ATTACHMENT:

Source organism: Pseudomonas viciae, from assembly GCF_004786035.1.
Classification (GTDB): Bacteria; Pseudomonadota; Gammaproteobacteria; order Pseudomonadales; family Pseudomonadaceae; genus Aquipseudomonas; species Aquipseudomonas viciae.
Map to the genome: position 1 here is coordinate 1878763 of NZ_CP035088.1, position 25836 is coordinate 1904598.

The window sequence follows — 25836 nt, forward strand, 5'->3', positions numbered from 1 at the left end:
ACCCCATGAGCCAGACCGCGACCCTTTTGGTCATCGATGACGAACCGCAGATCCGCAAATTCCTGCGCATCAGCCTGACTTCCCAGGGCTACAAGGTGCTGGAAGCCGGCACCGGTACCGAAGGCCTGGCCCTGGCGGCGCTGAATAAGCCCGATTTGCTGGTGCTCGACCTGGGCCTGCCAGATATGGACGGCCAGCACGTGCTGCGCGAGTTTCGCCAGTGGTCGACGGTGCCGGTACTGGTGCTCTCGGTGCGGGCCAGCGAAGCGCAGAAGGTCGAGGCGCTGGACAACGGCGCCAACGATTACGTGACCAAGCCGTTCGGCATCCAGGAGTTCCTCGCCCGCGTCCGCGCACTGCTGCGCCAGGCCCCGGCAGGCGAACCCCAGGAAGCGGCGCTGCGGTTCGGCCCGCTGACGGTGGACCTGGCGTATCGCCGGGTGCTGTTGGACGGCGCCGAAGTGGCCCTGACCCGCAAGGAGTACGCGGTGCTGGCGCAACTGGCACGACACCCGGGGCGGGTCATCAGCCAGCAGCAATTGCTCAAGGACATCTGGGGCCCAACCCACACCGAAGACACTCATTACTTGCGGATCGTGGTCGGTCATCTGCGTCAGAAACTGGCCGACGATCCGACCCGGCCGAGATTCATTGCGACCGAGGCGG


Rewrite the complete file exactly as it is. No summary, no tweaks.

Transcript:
Source organism: Pseudomonas viciae, from assembly GCF_004786035.1.
Classification (GTDB): Bacteria; Pseudomonadota; Gammaproteobacteria; order Pseudomonadales; family Pseudomonadaceae; genus Aquipseudomonas; species Aquipseudomonas viciae.
Map to the genome: position 1 here is coordinate 1878763 of NZ_CP035088.1, position 25836 is coordinate 1904598.

The window sequence follows — 25836 nt, forward strand, 5'->3', positions numbered from 1 at the left end:
ACCCCATGAGCCAGACCGCGACCCTTTTGGTCATCGATGACGAACCGCAGATCCGCAAATTCCTGCGCATCAGCCTGACTTCCCAGGGCTACAAGGTGCTGGAAGCCGGCACCGGTACCGAAGGCCTGGCCCTGGCGGCGCTGAATAAGCCCGATTTGCTGGTGCTCGACCTGGGCCTGCCAGATATGGACGGCCAGCACGTGCTGCGCGAGTTTCGCCAGTGGTCGACGGTGCCGGTACTGGTGCTCTCGGTGCGGGCCAGCGAAGCGCAGAAGGTCGAGGCGCTGGACAACGGCGCCAACGATTACGTGACCAAGCCGTTCGGCATCCAGGAGTTCCTCGCCCGCGTCCGCGCACTGCTGCGCCAGGCCCCGGCAGGCGAACCCCAGGAAGCGGCGCTGCGGTTCGGCCCGCTGACGGTGGACCTGGCGTATCGCCGGGTGCTGTTGGACGGCGCCGAAGTGGCCCTGACCCGCAAGGAGTACGCGGTGCTGGCGCAACTGGCACGACACCCGGGGCGGGTCATCAGCCAGCAGCAATTGCTCAAGGACATCTGGGGCCCAACCCACACCGAAGACACTCATTACTTGCGGATCGTGGTCGGTCATCTGCGTCAGAAACTGGCCGACGATCCGACCCGGCCGAGATTCATTGCGACCGAGGCGG